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In Cork Dork: A Wine-Fueled Adventure Among the Obsessive Sommeliers, Big Bottle Hunters, and Rogue Scientists Who Taught Me to Live for Taste, Bianca Bosker takes readers along on her journey from a journalist with a passive interest in wine all the way through taking the Certified Sommelier exam from the Court of Master Sommeliers in a life-changing whirlwind year. It all started when she tagged along at a business lunch with her husband and the conversation turned to wine and sommeliers. Bianca typically wrote about digital trends and social media, things that essentially allow people to step away from their senses as they move more into the digital world. Bianca was intrigued by a group of people doing quite the opposite, driving themselves to use their senses at a higher level, sommeliers.
Bianca decided to go all in and devote herself to learning as much as she could about wine and the people that obsess over it. She set a goal to take the Certified Sommelier exam about a year from this revelation, many would think a foolishly lofty goal. Bianca begins her journey by landing as a wine cellar assistant, not so affectionately known as a cellar rat, at a trendy restaurant in New York City. She used this as a means to not only learn more about wine, but to build her network, open more doors, and push to the next level.
Madeline Puckette of Wine Folly called Cork Dork the Kitchen Confidential of wine. I see the connection as Cork Dork gives an in-depth behind the scenes view of the New York City world of wine. There are lots of interesting interactions with passionate and sometimes esoteric people doing everything they can to improve their craft. She shows how the wine side of fine dining restaurants work, and even the debauchery that can be brought about by the obsession over ultra-rare and expensive wines.
Cork Dork does a great job of bringing readers along Bianca’s journey, illustrating how the journey affected her personally and what it meant to be increasingly vested as a wine professional. The palpable pressure for advancement in wine awards and achievement in Sommelier competitions is felt in Cork Dork. Years of preparation can fall apart with what many people would consider to be a miniscule misstep. She learned about how it’s more than fun and games for some people, that furthering one’s wine education was a means to a better paying job, and in turn, being able to better provide for one’s family.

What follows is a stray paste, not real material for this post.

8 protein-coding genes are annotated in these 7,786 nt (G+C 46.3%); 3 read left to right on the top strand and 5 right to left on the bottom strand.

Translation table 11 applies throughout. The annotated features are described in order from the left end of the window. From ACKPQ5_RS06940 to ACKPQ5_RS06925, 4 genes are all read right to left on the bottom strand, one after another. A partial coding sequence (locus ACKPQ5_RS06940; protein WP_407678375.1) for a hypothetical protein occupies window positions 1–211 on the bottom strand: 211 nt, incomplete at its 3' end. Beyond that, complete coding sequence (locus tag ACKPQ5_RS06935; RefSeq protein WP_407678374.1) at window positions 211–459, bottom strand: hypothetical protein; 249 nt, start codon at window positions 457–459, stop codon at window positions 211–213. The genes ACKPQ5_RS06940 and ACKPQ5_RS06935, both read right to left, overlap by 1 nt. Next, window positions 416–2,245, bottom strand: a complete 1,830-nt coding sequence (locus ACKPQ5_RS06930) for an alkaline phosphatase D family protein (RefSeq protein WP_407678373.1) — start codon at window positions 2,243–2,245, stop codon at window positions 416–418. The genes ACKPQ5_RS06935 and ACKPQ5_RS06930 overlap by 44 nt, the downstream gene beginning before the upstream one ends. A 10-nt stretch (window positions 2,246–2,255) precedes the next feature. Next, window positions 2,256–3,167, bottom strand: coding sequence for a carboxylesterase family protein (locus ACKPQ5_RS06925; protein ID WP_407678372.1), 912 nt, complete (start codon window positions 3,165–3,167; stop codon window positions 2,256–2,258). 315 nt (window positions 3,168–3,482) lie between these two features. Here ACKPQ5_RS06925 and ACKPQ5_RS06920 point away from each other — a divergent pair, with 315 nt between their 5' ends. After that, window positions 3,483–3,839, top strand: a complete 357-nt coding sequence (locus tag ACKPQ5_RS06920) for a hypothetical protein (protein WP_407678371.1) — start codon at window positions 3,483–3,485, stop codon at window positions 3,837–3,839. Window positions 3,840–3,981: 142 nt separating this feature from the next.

Cork Dork also covers a diverse array of topics in the wine industry and society. Have tasting notes gotten out of hand with language that’s more whimsical than useful? A valuable question she took personally and provided a lot of insight through her experience with Ann Noble, the chemist from UC Davis that invented The Wine Aroma Wheel, one of the most used tools to formalize wine tasting.
Bianca travelled to a medical conference in Germany to get a deeper understanding of the sense of smell. She participated in sensory tests where she drank wine while undergoing an MRI scan to see how wine triggers reactions in the brain. She also attended a large wine conference in California and visited the lab of a wine mega-producer to see what goes into essentially engineering many mass market wines. It started with consumer tasting panels, scientifically nailing down a flavor profile, then a lot of tinkering to make the target product widely reproducible and consistent, all while keeping in mind that the average price of a bottle of wine in the U.S. hovers around 10 bucks.
While Cork Dork goes pretty deep into some topics, it’s written in an informative way so the average reader won’t feel left out. I found Cork Dork to be very well-written, engaging, entertaining, and honest while sharing a lot of great info about wine, the many facets of the industry, and the people that make it all tick.